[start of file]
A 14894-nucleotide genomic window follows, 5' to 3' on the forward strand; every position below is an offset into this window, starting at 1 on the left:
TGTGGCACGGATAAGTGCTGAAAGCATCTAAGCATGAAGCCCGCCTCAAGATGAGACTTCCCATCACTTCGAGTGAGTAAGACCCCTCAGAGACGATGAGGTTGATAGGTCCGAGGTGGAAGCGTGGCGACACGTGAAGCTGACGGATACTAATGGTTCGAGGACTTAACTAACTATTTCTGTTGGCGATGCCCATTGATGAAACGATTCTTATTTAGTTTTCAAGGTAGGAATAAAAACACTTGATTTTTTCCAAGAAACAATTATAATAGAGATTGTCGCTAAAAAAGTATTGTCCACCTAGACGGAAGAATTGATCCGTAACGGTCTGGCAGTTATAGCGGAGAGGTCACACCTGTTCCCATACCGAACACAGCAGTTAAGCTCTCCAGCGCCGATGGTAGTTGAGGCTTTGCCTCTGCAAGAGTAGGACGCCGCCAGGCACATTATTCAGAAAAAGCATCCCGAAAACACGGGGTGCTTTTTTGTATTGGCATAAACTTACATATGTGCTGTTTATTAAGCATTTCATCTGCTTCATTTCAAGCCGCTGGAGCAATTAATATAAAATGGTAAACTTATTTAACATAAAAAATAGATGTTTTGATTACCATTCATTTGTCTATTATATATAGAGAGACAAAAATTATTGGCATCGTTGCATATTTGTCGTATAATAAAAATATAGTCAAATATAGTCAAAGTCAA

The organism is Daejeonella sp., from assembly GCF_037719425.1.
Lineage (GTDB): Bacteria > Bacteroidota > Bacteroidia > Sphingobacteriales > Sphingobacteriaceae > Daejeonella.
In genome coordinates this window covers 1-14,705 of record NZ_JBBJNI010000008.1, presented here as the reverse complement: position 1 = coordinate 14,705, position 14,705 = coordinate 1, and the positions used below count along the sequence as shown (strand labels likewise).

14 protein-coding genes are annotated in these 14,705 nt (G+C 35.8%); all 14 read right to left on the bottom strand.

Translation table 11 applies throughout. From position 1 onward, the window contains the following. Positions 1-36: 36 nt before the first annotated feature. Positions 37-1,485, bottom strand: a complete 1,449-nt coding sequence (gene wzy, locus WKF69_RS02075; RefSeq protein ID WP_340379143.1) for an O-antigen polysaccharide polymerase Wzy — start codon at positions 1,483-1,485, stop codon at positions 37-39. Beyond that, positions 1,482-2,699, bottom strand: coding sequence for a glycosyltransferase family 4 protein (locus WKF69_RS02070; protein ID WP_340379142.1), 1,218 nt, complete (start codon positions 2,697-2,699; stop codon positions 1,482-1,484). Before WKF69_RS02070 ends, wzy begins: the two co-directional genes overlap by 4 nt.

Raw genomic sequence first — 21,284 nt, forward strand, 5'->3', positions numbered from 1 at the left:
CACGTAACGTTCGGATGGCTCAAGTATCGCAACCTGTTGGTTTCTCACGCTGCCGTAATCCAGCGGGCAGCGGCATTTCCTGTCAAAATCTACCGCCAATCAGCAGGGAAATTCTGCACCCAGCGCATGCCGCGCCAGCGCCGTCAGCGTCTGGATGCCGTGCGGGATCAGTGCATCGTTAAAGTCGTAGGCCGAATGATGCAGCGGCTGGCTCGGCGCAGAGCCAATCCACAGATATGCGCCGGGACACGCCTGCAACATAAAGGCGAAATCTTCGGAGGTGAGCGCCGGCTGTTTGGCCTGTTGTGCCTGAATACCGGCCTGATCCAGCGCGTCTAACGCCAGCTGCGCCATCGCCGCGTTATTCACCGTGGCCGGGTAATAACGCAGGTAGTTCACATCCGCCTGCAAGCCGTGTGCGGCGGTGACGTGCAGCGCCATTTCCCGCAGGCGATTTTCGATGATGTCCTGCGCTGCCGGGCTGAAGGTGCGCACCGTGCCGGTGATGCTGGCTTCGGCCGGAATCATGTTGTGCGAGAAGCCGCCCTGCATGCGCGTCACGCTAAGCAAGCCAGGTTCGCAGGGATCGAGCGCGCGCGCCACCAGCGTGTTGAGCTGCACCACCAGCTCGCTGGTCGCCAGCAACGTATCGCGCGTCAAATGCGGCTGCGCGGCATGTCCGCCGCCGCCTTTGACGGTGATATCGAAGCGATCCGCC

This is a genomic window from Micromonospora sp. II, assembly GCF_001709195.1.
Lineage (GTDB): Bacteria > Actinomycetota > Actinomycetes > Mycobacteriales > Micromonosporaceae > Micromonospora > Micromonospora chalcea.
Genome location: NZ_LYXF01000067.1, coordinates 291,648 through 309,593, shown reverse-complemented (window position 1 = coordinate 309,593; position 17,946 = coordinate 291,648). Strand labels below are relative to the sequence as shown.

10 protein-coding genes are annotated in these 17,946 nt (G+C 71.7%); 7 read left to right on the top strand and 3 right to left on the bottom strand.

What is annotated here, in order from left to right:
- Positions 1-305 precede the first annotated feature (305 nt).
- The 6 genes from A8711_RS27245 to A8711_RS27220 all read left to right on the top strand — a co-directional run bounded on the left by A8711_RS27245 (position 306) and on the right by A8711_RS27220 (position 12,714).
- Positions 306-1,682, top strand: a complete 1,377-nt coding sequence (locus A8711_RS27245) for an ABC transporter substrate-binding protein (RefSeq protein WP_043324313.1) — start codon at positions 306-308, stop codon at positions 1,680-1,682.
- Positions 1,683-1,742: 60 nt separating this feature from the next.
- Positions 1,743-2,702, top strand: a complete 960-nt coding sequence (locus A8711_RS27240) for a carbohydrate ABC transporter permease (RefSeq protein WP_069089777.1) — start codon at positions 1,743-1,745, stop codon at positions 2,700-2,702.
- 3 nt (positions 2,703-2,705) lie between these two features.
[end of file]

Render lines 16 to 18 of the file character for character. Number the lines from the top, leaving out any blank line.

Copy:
- The 6 genes from A8711_RS27245 to A8711_RS27220 all read left to right on the top strand — a co-directional run bounded on the left by A8711_RS27245 (position 306) and on the right by A8711_RS27220 (position 12,714).
- Positions 306-1,682, top strand: a complete 1,377-nt coding sequence (locus A8711_RS27245) for an ABC transporter substrate-binding protein (RefSeq protein WP_043324313.1) — start codon at positions 306-308, stop codon at positions 1,680-1,682.
- Positions 1,683-1,742: 60 nt separating this feature from the next.